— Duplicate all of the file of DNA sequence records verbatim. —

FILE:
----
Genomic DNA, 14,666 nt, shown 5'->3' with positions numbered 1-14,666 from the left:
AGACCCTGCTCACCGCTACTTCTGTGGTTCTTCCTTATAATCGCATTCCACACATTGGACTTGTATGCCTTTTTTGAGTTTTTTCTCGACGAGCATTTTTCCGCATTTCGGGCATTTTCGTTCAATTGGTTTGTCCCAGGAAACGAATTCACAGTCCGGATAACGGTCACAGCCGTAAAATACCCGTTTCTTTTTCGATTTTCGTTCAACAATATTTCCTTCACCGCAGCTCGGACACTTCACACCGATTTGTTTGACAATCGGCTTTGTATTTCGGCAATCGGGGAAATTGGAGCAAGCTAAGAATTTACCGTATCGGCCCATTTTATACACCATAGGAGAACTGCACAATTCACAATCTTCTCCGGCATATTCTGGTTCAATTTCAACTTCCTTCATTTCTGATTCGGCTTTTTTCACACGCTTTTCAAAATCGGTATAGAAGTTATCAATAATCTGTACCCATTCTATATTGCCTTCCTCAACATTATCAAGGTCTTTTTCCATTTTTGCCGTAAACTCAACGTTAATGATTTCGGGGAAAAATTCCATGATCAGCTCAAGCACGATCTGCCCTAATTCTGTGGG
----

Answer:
Genomic DNA, 14,666 nt, shown 5'->3' with positions numbered 1-14,666 from the left:
AGACCCTGCTCACCGCTACTTCTGTGGTTCTTCCTTATAATCGCATTCCACACATTGGACTTGTATGCCTTTTTTGAGTTTTTTCTCGACGAGCATTTTTCCGCATTTCGGGCATTTTCGTTCAATTGGTTTGTCCCAGGAAACGAATTCACAGTCCGGATAACGGTCACAGCCGTAAAATACCCGTTTCTTTTTCGATTTTCGTTCAACAATATTTCCTTCACCGCAGCTCGGACACTTCACACCGATTTGTTTGACAATCGGCTTTGTATTTCGGCAATCGGGGAAATTGGAGCAAGCTAAGAATTTACCGTATCGGCCCATTTTATACACCATAGGAGAACTGCACAATTCACAATCTTCTCCGGCATATTCTGGTTCAATTTCAACTTCCTTCATTTCTGATTCGGCTTTTTTCACACGCTTTTCAAAATCGGTATAGAAGTTATCAATAATCTGTACCCATTCTATATTGCCTTCCTCAACATTATCAAGGTCTTTTTCCATTTTTGCCGTAAACTCAACGTTAATGATTTCGGGGAAAAATTCCATGATCAGCTCAAGCACGATCTGCCCTAATTCTGTGGG